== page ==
Lindsay Lohan’s Civil Rights Action Based on “Grand Theft Auto” Game Dismissed

In Gravano v. Take-Two Interactive Software, Inc., 2016 NY Slip Op 05942 (App. Div. 1st Dept. Sept. 1, 2016), the court held that the claims asserted by plaintiffs Lindsay Lohan and Karen Gravano against the makers of the “Grand Theft Auto V” video game under New York Civil Rights Law § 51 should have been dismissed.

Ms. Lohan argued, among other things, that “defendants used a look-alike model to evoke Lohan’s persona and image” and that defendants purposefully used Lohan’s bikini, shoulder-length blonde hair, jewelry, cell phone, and “signature peace sign’ pose” in one image, and used Lohan’s likeness in another image by appropriating facial features, body type, physical appearance, hair, hat, sunglasses, jean shorts, and loose white top.”

The court explained why plaintiffs’ claims failed:

Both Gravano’s and Lohan’s respective causes of action under Civil Rights Law § 51 “must fail because defendants did not use [plaintiffs’] name, portrait, or picture'” (see Costanza v Seinfeld , 279 AD2d 255, 255 [1st Dept 2001], citing Wojtowicz v Delacorte Press , 43 NY2d 858, 860 [1978]). Despite Gravano’s contention that the video game depicts her, defendants never referred to Gravano by name or used her actual name in the video game, never used Gravano herself as an actor for the video game, and never used a photograph of her (see Costanza at 255; see generally Wojtowicz at 860). As to Lohan’s claim that an avatar in the video game is she and that her image is used in various images, defendants also never referred to Lohan by name or used her actual name in the video game, never used Lohan herself as an actor for the video game, and never used a photograph of Lohan (see Costanza at 255).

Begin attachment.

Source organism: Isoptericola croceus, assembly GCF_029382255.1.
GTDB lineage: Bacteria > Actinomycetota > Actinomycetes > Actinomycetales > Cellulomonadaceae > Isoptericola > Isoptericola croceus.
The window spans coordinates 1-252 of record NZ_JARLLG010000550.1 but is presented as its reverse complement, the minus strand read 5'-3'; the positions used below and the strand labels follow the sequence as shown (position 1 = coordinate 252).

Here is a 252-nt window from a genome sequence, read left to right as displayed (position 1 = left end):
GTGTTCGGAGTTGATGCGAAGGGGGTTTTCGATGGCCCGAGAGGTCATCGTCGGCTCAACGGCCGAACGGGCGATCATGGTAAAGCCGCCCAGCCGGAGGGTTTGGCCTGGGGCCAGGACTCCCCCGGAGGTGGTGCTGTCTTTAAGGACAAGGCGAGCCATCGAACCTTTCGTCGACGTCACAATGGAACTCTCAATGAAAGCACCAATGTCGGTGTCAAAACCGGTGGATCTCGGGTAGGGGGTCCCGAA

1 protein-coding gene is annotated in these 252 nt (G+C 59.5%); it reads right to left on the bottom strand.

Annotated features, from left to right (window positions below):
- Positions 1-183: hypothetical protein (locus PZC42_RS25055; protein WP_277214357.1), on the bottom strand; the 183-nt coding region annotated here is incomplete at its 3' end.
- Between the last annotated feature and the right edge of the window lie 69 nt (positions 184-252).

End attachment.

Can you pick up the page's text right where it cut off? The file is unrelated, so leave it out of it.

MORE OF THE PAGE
Even if we accept plaintiffs’ contentions that the video game depictions are close enough to be considered representations of the respective plaintiffs, plaintiffs’ claims should be dismissed because this video game does not fall under the statutory definitions of “advertising” or “trade” (see Costanza at 255, citing Hampton v Guare , 195 AD2d 366, 366 [1st Dept 1993], lv denied 82 NY2d 659 [1993] [stating that “works of fiction and satire do not fall within the narrow scope of the statutory phrases advertising’ and trade'”]; see generally Brown v Entertainment Merchants Assn. , 564 US 786, 790 [2011] [“(l)ike the protected books, plays, and movies that preceded them, video games communicate ideas . . .” and deserve First Amendment protection]). This video game’s unique story, characters, dialogue, and environment, combined with the player’s ability to choose how to proceed in the game, render it a work of fiction and satire.

Further, Lohan’s claim that her image was used in advertising materials for the video game should also be dismissed. The images are not of Lohan herself, but merely the avatar in the game that Lohan claims is a depiction of her.